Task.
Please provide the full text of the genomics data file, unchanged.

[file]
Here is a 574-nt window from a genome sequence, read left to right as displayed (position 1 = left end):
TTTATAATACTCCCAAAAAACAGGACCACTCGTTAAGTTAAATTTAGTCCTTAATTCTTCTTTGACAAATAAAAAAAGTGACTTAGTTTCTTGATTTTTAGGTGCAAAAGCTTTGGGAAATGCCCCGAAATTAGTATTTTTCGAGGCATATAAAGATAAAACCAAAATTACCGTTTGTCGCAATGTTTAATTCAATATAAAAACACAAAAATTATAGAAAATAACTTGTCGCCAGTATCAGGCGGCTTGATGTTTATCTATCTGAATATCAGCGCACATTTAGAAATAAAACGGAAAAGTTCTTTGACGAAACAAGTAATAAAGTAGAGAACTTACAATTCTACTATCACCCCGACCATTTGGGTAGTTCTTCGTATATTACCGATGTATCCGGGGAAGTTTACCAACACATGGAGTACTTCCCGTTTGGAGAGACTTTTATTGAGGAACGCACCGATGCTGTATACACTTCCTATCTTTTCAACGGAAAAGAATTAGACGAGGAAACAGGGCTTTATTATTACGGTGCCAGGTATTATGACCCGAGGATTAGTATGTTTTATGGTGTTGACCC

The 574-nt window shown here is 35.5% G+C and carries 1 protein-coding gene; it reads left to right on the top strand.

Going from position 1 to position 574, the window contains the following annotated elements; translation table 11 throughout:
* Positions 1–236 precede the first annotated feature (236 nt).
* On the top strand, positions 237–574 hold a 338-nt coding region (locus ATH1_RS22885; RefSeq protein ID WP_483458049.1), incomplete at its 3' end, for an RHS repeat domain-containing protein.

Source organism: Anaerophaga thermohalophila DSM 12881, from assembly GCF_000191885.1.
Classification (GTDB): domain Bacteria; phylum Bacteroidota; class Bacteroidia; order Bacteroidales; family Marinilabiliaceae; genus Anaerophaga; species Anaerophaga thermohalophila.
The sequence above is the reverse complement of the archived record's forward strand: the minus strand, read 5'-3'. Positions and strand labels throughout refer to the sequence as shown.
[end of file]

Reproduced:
Here is a 574-nt window from a genome sequence, read left to right as displayed (position 1 = left end):
TTTATAATACTCCCAAAAAACAGGACCACTCGTTAAGTTAAATTTAGTCCTTAATTCTTCTTTGACAAATAAAAAAAGTGACTTAGTTTCTTGATTTTTAGGTGCAAAAGCTTTGGGAAATGCCCCGAAATTAGTATTTTTCGAGGCATATAAAGATAAAACCAAAATTACCGTTTGTCGCAATGTTTAATTCAATATAAAAACACAAAAATTATAGAAAATAACTTGTCGCCAGTATCAGGCGGCTTGATGTTTATCTATCTGAATATCAGCGCACATTTAGAAATAAAACGGAAAAGTTCTTTGACGAAACAAGTAATAAAGTAGAGAACTTACAATTCTACTATCACCCCGACCATTTGGGTAGTTCTTCGTATATTACCGATGTATCCGGGGAAGTTTACCAACACATGGAGTACTTCCCGTTTGGAGAGACTTTTATTGAGGAACGCACCGATGCTGTATACACTTCCTATCTTTTCAACGGAAAAGAATTAGACGAGGAAACAGGGCTTTATTATTACGGTGCCAGGTATTATGACCCGAGGATTAGTATGTTTTATGGTGTTGACCC

The 574-nt window shown here is 35.5% G+C and carries 1 protein-coding gene; it reads left to right on the top strand.

Going from position 1 to position 574, the window contains the following annotated elements; translation table 11 throughout:
* Positions 1–236 precede the first annotated feature (236 nt).
* On the top strand, positions 237–574 hold a 338-nt coding region (locus ATH1_RS22885; RefSeq protein ID WP_483458049.1), incomplete at its 3' end, for an RHS repeat domain-containing protein.

Source organism: Anaerophaga thermohalophila DSM 12881, from assembly GCF_000191885.1.
Classification (GTDB): domain Bacteria; phylum Bacteroidota; class Bacteroidia; order Bacteroidales; family Marinilabiliaceae; genus Anaerophaga; species Anaerophaga thermohalophila.
The sequence above is the reverse complement of the archived record's forward strand: the minus strand, read 5'-3'. Positions and strand labels throughout refer to the sequence as shown.